# Interesting Derivative Proof Question

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1. Feb 11, 2015

1. The problem statement, all variables and given/known data
I recently searched around SE, and found:

http://math.stackexchange.com/questions/1142546/how-to-solve-this-derivative-of-f-proof

2. Relevant equations

Below

3. The attempt at a solution

"A function given that $$f(x)=f''(x)+f'(x)g(x)$$ could be an exponential function, sine, cosine , quadratic polynomial or $$f\equiv0$$. So we can say that the function is a continuous function $\in C^2$.

The right negation is that $$f(x)\ge0 , \in (a, b)$$ and exist a point c | $$f(c)>0$$.

You have that $$f''(x_1)\ge0$$ (the function in that point is convex) so in that point you have a minima so there are two case

1. $$f(x_1)<0$$ (obviously contradiction)
2. $$f(x_1)=0$$ (it's impossible because this imply that f(x) = 0)

Analog for the other case"

But how does $$f''(x_1) > 0$$ show that $$f(x_1) < 0$$? I dont understand the contradiction for #1??

Thanks!

2. Feb 11, 2015

### PeroK

The proof is saying that if f is not identically 0, then it must attain its maximum (or minimum) at x_1 in (a, b). And f''(x_1) = f(x_1) . But, using the second derivative test, if f(x_1) > 0, then we have a local minimum and if f(x_1) < 0, we have a local maximum. Contradiction.

3. Feb 11, 2015

### epenguin

Finding this strange. This should generate an infinite number of zeroes in the interval?

4. Feb 12, 2015

But how is that a contradiction and to what?

5. Feb 12, 2015

### PeroK

It's basic calculus. If f(x_1) > 0, how can that be a local minimum?

6. Feb 12, 2015

$$f(x) = x^2 + 1$$?

It has a minimum f(x_1) > 0?

7. Feb 12, 2015

### PeroK

We're not talking here about an arbitrary function. We're talking about one that meets the key criteria stated in the problem. The first of these is that f(x) = 0 at two distinct points. The second criterion is that f(x) = f''(x) whenever f'(x) = 0.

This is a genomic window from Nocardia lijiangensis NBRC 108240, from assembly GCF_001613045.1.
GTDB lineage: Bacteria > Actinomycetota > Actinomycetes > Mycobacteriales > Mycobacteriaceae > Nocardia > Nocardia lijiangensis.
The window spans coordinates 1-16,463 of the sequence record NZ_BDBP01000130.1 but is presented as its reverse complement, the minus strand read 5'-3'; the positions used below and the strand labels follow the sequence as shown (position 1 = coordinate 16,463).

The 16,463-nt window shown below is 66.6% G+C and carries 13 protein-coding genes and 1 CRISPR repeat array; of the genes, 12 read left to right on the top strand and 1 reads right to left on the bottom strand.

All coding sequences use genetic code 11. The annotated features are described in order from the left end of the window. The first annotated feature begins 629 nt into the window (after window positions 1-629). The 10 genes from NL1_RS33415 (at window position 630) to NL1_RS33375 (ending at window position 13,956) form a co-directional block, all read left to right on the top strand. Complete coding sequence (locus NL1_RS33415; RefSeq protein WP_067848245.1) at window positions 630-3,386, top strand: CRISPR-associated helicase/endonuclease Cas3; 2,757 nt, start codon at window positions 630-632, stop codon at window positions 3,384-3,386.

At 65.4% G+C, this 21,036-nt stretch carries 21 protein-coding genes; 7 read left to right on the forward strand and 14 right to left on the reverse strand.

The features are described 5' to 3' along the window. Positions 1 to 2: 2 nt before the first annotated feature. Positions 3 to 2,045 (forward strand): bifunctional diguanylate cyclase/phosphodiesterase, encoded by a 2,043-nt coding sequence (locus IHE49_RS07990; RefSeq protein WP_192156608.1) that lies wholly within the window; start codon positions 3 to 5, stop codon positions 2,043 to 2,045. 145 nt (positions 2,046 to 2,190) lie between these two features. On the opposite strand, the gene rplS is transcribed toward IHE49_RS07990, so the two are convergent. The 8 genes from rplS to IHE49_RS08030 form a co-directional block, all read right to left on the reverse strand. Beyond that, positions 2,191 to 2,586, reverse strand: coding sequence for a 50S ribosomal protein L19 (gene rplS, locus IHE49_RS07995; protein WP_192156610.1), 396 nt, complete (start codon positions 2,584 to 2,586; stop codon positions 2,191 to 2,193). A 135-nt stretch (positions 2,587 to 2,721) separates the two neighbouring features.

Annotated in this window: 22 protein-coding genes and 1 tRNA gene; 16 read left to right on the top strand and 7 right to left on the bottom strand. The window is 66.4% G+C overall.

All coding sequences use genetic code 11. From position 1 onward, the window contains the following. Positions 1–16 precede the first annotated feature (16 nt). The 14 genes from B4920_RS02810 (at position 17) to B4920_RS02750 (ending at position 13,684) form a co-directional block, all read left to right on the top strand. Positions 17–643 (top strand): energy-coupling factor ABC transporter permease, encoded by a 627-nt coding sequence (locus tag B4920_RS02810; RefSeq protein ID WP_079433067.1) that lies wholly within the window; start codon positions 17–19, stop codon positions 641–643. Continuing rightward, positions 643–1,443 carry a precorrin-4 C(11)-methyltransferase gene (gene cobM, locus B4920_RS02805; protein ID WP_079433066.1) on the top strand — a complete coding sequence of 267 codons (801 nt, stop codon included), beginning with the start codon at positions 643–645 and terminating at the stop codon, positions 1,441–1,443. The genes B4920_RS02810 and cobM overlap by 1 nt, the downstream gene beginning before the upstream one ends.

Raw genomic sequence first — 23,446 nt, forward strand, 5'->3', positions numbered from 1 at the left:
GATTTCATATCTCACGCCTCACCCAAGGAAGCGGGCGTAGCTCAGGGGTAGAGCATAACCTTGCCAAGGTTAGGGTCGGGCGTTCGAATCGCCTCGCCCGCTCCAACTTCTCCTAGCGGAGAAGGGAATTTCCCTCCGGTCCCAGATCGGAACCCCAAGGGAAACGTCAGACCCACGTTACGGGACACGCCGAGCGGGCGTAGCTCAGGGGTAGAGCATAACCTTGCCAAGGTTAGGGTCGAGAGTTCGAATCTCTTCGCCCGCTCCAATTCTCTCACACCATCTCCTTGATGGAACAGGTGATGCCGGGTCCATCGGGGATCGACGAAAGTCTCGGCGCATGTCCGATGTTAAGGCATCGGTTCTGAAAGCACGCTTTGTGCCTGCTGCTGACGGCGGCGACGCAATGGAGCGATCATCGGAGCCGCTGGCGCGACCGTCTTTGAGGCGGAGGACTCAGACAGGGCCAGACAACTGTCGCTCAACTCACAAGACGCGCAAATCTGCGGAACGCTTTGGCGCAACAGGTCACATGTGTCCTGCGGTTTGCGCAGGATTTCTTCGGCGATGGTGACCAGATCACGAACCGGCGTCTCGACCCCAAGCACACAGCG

If such an f has a minimum it must be < 0. And f'' must be < 0 at that point. But, f'' < 0 implies it's a local maximum. That's the contradiction.

8. Feb 12, 2015

Ok, this is starting to make sense.

The only part I do not understand is.

"If such an f has a minimum it must be < 0"

Why does this have to be true? Thanks!

9. Feb 12, 2015

### PeroK

To be more precise, the proof was:

If f(x) < 0 for some x in (a, b), then f attains its absolute minimum on (a, b).

And, if f(x) > 0 for some x in (a, b), then f attains its absolute maximum on (a, b).

10. Feb 12, 2015

???

How if f(x) < 0 it is a contradiction to have f"(x) > 0 ??

11. Feb 12, 2015

### PeroK

It isn't! Lots of functions have that property. But NOT the one in the question which meets certain criteria.

Do you not understand that a proof may apply to a function with certain properties, but not to all functions?

12. Feb 12, 2015

I do understand it.

But can you show that for our function it is a contradiction that,

if f(x) < 0 tthen the contradiction is to have f''(x) > 0??

13. Feb 12, 2015

### PeroK

That's not correct either. We have f(x) < 0, f'(x) = 0 and f''(x) = f(x) < 0.

14. Feb 12, 2015

Yes but how will it be a contradiction?

15. Feb 13, 2015

### epenguin

Is the misunderstanding here that Amad is trying to prove a statement true by contradiction, while PeroK has proved it false by contradiction?
Perhaps the problem has been wrongly copied or misunderstood, for which there are other indications.

Also I saw earlier without even looking at the posts that if a function is such that between any two zeroes it has another zero, then it will have an infinite number of zeroes. Which is not impossible, but it would be a funny function to have an excercise on at this level.